The majority of US firms in Ireland expect to hire new employees in the next year, according to a new survey. 

The American Chamber of Commerce in Ireland (AmCham) survey found that 70% of Irish-based US businesses plan to hire new employees over the next 12 months, up from 64% when the last survey took place in March. 

A huge 91% of respondents said their US headquarters had a positive view of Ireland as an investment or growth location. 

However, the survey additionally found that the majority (57%) of respondents believe that the Irish Government must overcome the ongoing housing crisis if US businesses are to grow in Ireland. 

Meanwhile, 60% of US businesses believe the Irish Government needs to invest more money to tackle the crisis. 

Almost all respondents (96%) believe that the Irish Government must provide certainty about energy cost and supply if there is to be substantial foreign investment in Ireland in the future. 

A total of 82% of respondents called on the government to introduce a "triage system to prioritize critical infrastructure and investments within the planning system".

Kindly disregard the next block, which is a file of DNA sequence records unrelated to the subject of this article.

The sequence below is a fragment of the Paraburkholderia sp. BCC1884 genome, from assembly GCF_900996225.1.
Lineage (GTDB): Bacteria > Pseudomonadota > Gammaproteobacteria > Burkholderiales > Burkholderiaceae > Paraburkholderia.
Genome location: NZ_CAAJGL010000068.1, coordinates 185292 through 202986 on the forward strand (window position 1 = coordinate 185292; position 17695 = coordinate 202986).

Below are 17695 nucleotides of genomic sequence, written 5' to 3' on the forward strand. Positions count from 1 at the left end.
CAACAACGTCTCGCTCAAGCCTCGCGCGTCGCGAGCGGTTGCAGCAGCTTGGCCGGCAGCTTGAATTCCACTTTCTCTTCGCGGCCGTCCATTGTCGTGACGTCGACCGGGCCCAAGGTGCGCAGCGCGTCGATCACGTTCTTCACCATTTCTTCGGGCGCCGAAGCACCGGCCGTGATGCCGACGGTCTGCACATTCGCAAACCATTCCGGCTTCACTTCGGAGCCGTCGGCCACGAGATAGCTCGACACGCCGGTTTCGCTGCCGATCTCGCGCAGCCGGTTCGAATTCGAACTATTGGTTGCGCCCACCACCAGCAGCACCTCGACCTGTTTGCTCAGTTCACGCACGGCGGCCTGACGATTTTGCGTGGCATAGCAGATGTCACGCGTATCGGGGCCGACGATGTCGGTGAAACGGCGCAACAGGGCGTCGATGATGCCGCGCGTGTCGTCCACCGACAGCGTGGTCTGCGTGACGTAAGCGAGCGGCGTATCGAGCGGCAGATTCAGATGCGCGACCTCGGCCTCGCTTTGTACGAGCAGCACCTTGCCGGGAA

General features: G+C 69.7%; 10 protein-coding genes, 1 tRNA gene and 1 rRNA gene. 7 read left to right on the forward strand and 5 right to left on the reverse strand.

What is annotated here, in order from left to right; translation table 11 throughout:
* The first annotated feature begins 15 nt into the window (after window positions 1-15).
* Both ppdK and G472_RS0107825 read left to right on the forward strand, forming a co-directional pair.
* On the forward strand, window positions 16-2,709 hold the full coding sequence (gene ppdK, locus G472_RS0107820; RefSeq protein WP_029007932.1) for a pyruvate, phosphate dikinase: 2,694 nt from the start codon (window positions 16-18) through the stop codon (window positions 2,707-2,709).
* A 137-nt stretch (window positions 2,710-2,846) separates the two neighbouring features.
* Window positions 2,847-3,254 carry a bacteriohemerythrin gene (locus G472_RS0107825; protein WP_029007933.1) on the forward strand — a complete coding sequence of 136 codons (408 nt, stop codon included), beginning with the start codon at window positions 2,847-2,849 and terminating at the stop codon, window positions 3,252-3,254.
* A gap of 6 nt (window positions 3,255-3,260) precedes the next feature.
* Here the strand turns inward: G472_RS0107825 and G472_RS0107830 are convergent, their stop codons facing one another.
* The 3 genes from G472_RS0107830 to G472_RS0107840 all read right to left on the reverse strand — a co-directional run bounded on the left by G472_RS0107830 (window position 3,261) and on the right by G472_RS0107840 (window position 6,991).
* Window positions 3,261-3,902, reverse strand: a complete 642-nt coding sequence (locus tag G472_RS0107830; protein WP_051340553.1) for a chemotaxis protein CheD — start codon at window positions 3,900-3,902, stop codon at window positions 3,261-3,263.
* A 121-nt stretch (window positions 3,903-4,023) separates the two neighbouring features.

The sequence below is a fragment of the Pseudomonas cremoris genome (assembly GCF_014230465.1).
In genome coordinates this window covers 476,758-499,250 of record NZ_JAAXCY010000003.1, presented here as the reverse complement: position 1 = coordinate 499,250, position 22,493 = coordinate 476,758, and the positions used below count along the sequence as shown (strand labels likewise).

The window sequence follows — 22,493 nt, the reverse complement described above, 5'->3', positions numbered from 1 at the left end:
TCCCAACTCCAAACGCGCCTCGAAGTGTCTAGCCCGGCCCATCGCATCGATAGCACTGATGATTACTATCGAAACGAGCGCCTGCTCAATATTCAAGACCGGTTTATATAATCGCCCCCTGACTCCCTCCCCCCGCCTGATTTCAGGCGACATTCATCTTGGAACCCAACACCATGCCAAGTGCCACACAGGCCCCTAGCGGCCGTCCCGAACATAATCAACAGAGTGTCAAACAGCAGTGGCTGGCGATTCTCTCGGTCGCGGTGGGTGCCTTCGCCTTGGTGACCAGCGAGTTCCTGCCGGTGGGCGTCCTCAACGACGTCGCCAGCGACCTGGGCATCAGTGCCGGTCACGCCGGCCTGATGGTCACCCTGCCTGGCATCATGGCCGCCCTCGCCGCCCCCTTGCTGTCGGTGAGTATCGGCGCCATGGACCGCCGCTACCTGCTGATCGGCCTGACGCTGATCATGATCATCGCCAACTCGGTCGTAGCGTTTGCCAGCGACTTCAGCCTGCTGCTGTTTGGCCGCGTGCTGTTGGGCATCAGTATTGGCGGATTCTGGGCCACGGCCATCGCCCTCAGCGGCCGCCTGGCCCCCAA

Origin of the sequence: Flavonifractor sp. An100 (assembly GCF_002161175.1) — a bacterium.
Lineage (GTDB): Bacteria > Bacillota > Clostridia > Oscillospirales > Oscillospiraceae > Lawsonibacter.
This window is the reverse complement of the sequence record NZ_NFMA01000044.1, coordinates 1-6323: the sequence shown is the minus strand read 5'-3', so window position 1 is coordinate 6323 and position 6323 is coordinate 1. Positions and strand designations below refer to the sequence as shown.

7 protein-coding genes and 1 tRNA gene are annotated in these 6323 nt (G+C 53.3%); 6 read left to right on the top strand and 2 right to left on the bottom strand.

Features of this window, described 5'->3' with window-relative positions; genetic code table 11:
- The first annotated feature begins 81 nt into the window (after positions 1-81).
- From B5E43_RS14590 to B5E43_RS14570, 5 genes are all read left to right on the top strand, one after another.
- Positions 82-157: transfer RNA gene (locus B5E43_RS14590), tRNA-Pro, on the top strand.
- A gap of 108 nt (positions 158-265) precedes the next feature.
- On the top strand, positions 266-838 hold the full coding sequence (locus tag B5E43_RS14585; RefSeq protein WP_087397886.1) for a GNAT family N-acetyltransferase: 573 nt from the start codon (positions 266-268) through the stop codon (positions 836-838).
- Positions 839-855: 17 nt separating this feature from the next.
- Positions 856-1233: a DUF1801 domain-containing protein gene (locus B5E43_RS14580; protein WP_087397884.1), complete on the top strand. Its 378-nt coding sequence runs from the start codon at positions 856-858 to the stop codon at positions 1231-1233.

AmCham is also calling on the Irish Government to invest more in renewable energy and skills, especially digital and cyber skills. 

Meanwhile, 76% of respondents think that there should be more collaboration between Irish universities and industry. 

AmCham President Seamus Fives said in a statement that the chamber's vision was for Ireland to be recognized globally as a country that can "effectively plan for its people and economy" by 2050. 

"Our challenge, and our opportunity, is to show the world that we can plan and deliver a society where 8 million people can lead healthy, safe, and successful lives. We believe now is the time to make the necessary investments, not only to address the challenges of today but to seize the opportunities of tomorrow," Fives said in a statement. 

AmCham estimates that US firms currently employ 210,000 people in Ireland, an increase of 30% over the past four years. 

H/T: The Irish Independent